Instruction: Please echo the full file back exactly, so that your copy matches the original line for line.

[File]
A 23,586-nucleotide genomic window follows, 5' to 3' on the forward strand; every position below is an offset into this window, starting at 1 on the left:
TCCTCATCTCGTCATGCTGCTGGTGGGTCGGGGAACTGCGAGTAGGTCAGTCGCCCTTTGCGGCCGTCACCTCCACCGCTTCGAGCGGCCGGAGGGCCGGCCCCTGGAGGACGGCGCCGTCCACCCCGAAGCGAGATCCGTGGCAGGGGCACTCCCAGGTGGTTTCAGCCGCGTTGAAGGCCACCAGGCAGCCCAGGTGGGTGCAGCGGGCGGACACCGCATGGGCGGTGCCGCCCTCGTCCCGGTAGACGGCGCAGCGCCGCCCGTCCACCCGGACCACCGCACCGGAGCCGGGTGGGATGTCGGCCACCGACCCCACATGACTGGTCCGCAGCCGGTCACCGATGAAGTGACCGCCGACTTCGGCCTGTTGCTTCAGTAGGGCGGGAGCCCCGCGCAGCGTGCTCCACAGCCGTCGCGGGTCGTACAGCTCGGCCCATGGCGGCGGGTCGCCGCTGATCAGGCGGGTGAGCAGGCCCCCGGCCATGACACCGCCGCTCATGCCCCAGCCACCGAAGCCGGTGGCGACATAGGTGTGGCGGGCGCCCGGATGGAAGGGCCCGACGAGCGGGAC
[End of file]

A 23,586-nucleotide genomic window follows, 5' to 3' on the forward strand; every position below is an offset into this window, starting at 1 on the left:
TCCTCATCTCGTCATGCTGCTGGTGGGTCGGGGAACTGCGAGTAGGTCAGTCGCCCTTTGCGGCCGTCACCTCCACCGCTTCGAGCGGCCGGAGGGCCGGCCCCTGGAGGACGGCGCCGTCCACCCCGAAGCGAGATCCGTGGCAGGGGCACTCCCAGGTGGTTTCAGCCGCGTTGAAGGCCACCAGGCAGCCCAGGTGGGTGCAGCGGGCGGACACCGCATGGGCGGTGCCGCCCTCGTCCCGGTAGACGGCGCAGCGCCGCCCGTCCACCCGGACCACCGCACCGGAGCCGGGTGGGATGTCGGCCACCGACCCCACATGACTGGTCCGCAGCCGGTCACCGATGAAGTGACCGCCGACTTCGGCCTGTTGCTTCAGTAGGGCGGGAGCCCCGCGCAGCGTGCTCCACAGCCGTCGCGGGTCGTACAGCTCGGCCCATGGCGGCGGGTCGCCGCTGATCAGGCGGGTGAGCAGGCCCCCGGCCATGACACCGCCGCTCATGCCCCAGCCACCGAAGCCGGTGGCGACATAGGTGTGGCGGGCGCCCGGATGGAAGGGCCCGACGAGCGGGAC